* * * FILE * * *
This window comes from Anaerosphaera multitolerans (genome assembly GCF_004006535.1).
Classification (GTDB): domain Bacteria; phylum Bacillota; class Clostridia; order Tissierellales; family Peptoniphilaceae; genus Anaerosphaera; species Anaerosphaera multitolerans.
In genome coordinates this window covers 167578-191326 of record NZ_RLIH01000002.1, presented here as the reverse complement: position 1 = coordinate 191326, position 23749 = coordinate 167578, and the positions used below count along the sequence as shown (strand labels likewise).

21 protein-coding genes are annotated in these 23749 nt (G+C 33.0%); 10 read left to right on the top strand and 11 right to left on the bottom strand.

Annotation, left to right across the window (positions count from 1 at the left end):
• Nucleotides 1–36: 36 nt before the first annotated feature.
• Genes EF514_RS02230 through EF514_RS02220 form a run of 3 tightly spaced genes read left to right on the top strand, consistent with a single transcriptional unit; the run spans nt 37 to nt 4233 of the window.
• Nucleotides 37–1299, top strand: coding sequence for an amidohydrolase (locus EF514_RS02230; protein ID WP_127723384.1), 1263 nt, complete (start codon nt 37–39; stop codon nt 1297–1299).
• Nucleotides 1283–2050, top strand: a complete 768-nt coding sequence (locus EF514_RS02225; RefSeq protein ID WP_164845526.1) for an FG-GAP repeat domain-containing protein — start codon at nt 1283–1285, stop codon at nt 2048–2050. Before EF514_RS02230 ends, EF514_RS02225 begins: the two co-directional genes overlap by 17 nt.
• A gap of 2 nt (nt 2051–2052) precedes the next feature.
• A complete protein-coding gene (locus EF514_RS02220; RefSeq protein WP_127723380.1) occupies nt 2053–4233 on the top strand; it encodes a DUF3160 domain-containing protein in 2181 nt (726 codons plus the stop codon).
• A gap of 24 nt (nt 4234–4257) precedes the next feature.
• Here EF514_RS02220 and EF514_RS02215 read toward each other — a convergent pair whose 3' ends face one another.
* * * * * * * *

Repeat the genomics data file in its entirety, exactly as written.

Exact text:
This window comes from Anaerosphaera multitolerans (genome assembly GCF_004006535.1).
Classification (GTDB): domain Bacteria; phylum Bacillota; class Clostridia; order Tissierellales; family Peptoniphilaceae; genus Anaerosphaera; species Anaerosphaera multitolerans.
In genome coordinates this window covers 167578-191326 of record NZ_RLIH01000002.1, presented here as the reverse complement: position 1 = coordinate 191326, position 23749 = coordinate 167578, and the positions used below count along the sequence as shown (strand labels likewise).

21 protein-coding genes are annotated in these 23749 nt (G+C 33.0%); 10 read left to right on the top strand and 11 right to left on the bottom strand.

Annotation, left to right across the window (positions count from 1 at the left end):
• Nucleotides 1–36: 36 nt before the first annotated feature.
• Genes EF514_RS02230 through EF514_RS02220 form a run of 3 tightly spaced genes read left to right on the top strand, consistent with a single transcriptional unit; the run spans nt 37 to nt 4233 of the window.
• Nucleotides 37–1299, top strand: coding sequence for an amidohydrolase (locus EF514_RS02230; protein ID WP_127723384.1), 1263 nt, complete (start codon nt 37–39; stop codon nt 1297–1299).
• Nucleotides 1283–2050, top strand: a complete 768-nt coding sequence (locus EF514_RS02225; RefSeq protein ID WP_164845526.1) for an FG-GAP repeat domain-containing protein — start codon at nt 1283–1285, stop codon at nt 2048–2050. Before EF514_RS02230 ends, EF514_RS02225 begins: the two co-directional genes overlap by 17 nt.
• A gap of 2 nt (nt 2051–2052) precedes the next feature.
• A complete protein-coding gene (locus EF514_RS02220; RefSeq protein WP_127723380.1) occupies nt 2053–4233 on the top strand; it encodes a DUF3160 domain-containing protein in 2181 nt (726 codons plus the stop codon).
• A gap of 24 nt (nt 4234–4257) precedes the next feature.
• Here EF514_RS02220 and EF514_RS02215 read toward each other — a convergent pair whose 3' ends face one another.